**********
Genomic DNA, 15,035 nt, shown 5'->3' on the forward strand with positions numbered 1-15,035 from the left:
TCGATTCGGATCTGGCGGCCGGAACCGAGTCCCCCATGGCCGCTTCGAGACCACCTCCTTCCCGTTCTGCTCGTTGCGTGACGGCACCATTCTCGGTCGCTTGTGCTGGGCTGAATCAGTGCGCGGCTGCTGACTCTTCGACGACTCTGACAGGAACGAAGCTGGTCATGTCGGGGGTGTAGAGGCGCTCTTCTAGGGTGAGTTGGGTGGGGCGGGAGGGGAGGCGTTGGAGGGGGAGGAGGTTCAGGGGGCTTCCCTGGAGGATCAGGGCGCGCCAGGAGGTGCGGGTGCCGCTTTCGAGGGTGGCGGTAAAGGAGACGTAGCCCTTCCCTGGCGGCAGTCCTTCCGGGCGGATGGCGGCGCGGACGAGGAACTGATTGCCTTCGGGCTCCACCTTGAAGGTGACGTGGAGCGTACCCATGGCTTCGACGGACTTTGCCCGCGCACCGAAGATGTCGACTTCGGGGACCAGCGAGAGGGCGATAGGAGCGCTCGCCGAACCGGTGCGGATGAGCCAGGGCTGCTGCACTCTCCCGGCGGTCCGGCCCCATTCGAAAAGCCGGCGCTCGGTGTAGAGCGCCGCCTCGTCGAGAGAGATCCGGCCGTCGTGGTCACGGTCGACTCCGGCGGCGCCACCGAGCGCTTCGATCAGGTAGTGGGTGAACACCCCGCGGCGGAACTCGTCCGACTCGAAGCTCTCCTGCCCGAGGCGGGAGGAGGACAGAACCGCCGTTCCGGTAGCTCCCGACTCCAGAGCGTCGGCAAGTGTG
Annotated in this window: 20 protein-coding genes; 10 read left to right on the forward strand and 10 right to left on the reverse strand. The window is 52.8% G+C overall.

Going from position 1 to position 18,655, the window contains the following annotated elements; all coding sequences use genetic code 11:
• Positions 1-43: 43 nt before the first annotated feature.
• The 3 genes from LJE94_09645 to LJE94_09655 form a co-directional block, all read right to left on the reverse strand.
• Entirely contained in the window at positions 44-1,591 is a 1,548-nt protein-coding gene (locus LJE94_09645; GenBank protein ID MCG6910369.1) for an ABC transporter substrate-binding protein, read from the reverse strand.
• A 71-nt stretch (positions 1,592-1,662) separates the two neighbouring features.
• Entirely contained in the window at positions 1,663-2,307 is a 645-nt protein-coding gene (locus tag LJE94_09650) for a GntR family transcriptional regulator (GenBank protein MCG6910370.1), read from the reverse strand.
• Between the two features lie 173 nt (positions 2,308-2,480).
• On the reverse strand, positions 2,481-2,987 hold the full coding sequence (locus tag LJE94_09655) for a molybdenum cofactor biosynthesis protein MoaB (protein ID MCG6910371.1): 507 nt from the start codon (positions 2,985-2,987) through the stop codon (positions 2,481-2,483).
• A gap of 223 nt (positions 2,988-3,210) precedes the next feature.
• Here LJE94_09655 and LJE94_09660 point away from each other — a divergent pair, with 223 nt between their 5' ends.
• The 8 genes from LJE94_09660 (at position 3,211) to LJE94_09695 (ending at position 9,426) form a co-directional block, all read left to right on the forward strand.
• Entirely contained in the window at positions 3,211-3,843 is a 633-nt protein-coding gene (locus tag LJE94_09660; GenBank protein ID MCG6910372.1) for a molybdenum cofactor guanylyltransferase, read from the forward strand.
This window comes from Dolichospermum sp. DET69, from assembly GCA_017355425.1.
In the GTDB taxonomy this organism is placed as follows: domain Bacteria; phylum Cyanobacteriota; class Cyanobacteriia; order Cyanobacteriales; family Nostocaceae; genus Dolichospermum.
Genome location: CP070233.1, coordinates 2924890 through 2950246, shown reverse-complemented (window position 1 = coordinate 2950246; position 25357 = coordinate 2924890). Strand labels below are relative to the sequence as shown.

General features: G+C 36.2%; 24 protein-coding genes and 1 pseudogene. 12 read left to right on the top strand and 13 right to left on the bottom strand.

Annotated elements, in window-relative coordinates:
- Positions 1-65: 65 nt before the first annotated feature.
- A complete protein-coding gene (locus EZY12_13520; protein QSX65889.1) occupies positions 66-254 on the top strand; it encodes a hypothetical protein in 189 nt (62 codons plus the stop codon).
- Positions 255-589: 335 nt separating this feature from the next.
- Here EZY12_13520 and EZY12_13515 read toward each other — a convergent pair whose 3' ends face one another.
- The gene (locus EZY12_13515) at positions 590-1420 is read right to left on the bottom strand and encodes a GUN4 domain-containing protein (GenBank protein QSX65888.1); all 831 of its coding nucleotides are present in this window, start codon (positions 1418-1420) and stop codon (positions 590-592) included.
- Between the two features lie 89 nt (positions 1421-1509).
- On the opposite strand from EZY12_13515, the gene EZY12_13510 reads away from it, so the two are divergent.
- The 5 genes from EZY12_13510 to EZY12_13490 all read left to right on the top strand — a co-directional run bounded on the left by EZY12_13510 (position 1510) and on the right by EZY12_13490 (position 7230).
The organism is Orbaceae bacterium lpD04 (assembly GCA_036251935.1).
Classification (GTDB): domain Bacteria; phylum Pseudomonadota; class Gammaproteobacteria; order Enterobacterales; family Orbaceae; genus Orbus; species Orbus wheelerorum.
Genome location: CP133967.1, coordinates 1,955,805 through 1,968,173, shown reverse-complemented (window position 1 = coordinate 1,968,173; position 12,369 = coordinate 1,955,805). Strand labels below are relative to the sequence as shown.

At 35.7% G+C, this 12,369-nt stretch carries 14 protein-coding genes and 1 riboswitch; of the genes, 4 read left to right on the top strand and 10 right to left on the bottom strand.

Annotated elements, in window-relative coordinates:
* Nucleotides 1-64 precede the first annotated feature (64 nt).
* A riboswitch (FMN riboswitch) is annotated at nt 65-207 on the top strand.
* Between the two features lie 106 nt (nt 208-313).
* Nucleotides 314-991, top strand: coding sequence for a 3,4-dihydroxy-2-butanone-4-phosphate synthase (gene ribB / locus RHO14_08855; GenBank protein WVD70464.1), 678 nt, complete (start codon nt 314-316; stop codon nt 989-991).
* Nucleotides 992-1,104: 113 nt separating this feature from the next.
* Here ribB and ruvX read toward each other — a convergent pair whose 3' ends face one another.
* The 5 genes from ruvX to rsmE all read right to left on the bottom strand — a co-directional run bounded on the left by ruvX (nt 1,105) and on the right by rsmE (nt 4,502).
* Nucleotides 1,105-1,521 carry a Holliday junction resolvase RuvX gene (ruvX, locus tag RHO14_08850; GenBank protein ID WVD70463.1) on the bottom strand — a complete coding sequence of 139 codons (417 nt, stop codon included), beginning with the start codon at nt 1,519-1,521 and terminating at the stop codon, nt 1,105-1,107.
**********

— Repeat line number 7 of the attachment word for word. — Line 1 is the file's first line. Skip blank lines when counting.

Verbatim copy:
• Entirely contained in the window at positions 44-1,591 is a 1,548-nt protein-coding gene (locus LJE94_09645; GenBank protein ID MCG6910369.1) for an ABC transporter substrate-binding protein, read from the reverse strand.